Malangu Kabedi-Mbuyi, Mame Astou Diouf, and Constant Lonkeng Ngouana
INTERNATIONAL MONETARY FUND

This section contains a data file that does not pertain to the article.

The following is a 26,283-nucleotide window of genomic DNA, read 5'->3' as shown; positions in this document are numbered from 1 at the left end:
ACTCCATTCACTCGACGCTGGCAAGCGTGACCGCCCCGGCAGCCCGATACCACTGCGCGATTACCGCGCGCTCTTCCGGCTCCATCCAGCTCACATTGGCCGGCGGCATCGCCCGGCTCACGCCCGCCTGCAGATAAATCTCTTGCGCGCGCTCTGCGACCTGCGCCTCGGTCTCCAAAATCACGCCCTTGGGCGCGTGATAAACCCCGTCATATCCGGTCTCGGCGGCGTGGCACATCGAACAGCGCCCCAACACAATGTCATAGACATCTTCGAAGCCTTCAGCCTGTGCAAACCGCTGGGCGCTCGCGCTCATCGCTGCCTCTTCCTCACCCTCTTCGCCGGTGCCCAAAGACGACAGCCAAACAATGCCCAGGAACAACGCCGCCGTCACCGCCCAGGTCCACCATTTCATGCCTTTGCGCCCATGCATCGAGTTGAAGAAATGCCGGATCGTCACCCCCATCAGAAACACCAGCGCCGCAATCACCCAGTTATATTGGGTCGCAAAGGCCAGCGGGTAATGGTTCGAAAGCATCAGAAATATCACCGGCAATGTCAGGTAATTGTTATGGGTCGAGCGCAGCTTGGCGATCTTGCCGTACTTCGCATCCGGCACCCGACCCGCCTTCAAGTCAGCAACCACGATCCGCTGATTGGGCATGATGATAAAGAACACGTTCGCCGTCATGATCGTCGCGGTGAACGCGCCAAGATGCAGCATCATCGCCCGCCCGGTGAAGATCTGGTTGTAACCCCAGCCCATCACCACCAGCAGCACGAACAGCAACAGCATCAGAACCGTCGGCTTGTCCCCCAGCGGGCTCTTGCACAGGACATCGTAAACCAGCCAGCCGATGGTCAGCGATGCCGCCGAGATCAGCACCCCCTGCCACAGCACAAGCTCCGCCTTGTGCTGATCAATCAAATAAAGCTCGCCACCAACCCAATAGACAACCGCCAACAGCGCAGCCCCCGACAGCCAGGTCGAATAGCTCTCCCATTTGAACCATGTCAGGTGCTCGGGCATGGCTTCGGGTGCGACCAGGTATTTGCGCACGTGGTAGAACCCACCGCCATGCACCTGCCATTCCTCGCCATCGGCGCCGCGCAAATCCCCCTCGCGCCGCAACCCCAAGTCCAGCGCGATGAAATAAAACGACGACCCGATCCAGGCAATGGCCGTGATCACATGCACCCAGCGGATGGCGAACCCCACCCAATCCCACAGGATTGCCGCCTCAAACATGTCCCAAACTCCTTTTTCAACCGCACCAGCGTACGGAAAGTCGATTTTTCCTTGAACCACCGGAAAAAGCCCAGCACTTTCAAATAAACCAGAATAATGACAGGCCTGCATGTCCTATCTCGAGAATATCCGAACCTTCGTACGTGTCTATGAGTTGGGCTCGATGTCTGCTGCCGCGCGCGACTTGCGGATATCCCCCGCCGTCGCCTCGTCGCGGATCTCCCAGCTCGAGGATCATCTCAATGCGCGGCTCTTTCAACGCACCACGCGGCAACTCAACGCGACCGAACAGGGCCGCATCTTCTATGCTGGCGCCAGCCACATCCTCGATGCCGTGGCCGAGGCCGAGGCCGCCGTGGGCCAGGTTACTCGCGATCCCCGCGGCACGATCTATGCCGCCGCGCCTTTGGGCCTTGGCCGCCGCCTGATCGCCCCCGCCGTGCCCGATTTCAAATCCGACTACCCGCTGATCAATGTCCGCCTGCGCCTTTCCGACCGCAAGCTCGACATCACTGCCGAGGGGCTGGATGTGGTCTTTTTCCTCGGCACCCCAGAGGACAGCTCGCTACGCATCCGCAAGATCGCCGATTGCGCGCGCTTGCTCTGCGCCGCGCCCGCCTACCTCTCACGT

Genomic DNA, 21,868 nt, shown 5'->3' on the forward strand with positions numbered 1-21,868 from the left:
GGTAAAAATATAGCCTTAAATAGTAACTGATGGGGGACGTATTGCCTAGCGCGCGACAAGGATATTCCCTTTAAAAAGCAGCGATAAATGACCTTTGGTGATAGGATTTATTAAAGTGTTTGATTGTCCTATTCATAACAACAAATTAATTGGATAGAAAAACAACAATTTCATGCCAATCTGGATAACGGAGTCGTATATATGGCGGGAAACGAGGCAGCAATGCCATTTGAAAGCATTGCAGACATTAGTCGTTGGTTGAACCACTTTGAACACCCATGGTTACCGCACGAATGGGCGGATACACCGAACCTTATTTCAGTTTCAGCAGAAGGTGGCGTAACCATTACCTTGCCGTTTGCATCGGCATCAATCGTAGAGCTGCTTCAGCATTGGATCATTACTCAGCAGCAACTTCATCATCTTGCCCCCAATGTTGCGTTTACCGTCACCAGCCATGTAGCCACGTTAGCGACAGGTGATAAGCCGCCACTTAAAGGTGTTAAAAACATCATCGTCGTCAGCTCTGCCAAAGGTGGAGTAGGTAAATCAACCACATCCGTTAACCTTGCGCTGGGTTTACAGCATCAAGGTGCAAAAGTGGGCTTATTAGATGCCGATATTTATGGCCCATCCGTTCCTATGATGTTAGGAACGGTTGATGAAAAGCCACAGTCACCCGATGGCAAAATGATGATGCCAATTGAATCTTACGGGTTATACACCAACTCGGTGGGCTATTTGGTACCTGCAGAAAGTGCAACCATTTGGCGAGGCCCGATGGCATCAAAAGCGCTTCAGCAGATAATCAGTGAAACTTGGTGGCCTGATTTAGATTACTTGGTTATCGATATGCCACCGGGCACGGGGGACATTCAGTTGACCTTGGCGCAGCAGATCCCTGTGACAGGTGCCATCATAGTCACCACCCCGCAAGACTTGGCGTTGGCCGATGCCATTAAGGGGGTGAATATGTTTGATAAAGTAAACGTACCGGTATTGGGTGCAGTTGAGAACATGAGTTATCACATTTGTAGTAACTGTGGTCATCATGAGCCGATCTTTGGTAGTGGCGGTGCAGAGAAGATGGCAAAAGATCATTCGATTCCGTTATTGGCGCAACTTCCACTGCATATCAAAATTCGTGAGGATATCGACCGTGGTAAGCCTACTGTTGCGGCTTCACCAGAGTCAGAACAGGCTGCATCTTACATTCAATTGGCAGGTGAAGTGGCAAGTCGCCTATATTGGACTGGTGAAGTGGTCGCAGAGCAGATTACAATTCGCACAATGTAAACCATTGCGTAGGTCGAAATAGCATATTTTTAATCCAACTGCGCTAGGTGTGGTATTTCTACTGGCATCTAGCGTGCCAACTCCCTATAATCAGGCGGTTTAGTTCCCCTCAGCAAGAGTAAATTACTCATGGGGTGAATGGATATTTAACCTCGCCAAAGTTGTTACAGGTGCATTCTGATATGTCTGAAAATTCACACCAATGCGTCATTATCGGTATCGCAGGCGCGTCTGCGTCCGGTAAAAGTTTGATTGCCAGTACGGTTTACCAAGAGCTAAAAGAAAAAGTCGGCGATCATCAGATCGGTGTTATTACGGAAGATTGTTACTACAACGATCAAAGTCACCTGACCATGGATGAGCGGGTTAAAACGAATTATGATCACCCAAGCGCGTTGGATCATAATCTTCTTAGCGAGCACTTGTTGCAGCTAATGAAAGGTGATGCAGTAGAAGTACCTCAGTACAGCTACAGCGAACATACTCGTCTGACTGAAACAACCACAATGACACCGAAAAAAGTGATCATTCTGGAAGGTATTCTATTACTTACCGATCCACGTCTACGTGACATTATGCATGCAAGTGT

This paper analyzes the macroeconomics of scaling up public investment in Burkina Faso under alternative financing options, including through foreign aid and a combination of tax adjustment and borrowing. Our findings are twofold: (1) raising official development assistance in line with the Gleneagles agreement provides scope for financing public investment at low cost and would have positive, but somewhat moderate, effects on aggregate output-the growth dividends in the nontradables sector would be partially offset by the Dutch disease in the tradables sector; and (2) the massive investment scaling-up contemplated under Burkina Faso's 'accelerated growth' strategy, while boosting medium- and long-term growth, would lead to unsustainable debt dynamics under a plausible tax adjustment and realistic concessional financing. A more gradual approach to closing Burkina Faso's infrastructure gap is therefore desirable because it would take into account the needed time for the country to address its capacity constraints and to further improve investment efficiency.